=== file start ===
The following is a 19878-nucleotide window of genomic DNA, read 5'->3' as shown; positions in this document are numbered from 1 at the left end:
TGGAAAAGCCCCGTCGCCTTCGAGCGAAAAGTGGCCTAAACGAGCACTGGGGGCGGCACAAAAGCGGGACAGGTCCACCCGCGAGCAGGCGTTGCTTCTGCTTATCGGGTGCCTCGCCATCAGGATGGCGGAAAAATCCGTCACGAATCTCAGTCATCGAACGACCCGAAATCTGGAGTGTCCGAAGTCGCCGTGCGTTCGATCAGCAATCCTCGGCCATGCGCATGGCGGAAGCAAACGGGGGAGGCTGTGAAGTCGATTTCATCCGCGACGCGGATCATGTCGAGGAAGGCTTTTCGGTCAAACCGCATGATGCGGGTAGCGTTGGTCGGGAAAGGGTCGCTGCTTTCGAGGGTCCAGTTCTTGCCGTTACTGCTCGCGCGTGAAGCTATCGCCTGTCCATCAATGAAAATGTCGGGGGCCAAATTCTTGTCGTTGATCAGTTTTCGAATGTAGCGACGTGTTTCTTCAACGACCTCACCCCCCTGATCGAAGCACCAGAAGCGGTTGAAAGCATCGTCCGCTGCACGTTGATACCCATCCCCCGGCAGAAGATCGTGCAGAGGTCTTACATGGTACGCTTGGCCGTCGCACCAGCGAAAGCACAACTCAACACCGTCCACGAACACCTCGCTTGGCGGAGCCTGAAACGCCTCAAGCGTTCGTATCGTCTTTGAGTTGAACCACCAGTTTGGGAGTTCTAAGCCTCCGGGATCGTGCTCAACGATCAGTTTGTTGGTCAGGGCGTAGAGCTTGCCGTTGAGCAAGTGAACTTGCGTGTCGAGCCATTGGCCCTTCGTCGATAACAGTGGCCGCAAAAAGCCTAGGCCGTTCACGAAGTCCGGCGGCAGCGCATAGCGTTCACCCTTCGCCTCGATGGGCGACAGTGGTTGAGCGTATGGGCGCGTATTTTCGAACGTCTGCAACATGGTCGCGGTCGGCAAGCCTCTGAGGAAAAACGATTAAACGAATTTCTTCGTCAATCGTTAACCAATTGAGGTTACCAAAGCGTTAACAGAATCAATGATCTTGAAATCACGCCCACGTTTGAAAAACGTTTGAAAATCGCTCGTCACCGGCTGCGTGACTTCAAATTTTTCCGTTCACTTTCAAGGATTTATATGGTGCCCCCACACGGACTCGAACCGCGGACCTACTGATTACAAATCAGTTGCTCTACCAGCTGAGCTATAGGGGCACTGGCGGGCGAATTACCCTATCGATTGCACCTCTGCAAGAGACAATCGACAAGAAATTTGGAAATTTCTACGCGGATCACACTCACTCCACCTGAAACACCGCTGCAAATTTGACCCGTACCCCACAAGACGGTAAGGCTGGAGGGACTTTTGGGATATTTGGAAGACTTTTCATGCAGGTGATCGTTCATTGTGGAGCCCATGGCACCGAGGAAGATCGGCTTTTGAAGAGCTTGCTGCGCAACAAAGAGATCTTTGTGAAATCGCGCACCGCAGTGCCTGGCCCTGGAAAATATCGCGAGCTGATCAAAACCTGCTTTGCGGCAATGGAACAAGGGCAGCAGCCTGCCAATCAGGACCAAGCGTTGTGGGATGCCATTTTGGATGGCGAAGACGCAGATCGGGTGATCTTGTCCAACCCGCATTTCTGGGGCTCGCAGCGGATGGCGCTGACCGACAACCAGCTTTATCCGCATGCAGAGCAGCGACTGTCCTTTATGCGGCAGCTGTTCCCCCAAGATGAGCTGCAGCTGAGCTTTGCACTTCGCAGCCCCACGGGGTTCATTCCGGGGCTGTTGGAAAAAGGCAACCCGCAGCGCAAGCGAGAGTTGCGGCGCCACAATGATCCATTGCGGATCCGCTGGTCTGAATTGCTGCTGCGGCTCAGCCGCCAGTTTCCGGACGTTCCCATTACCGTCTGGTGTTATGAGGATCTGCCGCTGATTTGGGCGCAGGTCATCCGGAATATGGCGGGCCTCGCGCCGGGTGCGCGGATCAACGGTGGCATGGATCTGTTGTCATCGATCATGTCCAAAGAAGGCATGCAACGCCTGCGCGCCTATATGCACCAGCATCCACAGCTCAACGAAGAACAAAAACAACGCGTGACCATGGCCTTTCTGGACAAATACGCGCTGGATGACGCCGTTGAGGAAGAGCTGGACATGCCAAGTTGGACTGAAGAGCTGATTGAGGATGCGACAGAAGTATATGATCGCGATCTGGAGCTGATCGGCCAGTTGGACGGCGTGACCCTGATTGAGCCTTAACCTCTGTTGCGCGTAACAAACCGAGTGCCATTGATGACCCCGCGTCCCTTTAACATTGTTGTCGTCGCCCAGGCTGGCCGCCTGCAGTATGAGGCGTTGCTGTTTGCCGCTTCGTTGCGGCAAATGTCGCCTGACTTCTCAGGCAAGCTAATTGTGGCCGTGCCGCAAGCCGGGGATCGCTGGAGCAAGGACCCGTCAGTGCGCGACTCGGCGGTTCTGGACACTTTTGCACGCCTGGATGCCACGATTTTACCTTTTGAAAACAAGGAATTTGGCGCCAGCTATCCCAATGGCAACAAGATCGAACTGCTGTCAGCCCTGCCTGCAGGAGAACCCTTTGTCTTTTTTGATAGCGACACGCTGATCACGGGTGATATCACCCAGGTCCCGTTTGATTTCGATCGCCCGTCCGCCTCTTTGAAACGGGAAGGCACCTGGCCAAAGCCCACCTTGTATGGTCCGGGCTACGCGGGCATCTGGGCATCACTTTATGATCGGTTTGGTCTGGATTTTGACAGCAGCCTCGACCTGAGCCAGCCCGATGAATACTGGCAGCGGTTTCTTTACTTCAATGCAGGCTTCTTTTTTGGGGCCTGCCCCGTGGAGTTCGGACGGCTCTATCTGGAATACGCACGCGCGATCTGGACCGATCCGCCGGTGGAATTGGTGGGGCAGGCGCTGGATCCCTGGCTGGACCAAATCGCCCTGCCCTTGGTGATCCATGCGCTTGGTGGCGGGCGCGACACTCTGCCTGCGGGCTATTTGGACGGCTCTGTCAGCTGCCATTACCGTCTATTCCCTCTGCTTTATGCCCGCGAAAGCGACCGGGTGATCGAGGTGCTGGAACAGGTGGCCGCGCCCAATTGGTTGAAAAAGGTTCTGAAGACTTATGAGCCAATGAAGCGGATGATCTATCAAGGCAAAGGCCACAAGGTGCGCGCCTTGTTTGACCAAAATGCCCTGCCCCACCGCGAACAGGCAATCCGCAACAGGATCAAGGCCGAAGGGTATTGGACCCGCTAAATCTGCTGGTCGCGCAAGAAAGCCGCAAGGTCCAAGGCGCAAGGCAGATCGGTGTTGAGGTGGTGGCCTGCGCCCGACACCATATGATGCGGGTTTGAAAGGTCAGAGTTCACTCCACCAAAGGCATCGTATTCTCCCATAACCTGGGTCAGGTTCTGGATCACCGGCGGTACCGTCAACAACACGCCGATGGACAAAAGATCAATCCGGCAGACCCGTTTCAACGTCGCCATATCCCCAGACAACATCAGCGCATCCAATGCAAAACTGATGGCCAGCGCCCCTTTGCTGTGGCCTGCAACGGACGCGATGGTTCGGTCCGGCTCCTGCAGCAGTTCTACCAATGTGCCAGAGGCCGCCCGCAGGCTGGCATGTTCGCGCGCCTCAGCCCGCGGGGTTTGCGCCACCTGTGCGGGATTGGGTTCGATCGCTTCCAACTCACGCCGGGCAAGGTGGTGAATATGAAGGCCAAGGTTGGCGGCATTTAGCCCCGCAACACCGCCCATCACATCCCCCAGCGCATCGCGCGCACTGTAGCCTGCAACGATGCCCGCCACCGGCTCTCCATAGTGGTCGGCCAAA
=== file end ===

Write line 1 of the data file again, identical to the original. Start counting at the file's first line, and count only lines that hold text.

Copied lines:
The following is a 19878-nucleotide window of genomic DNA, read 5'->3' as shown; positions in this document are numbered from 1 at the left end: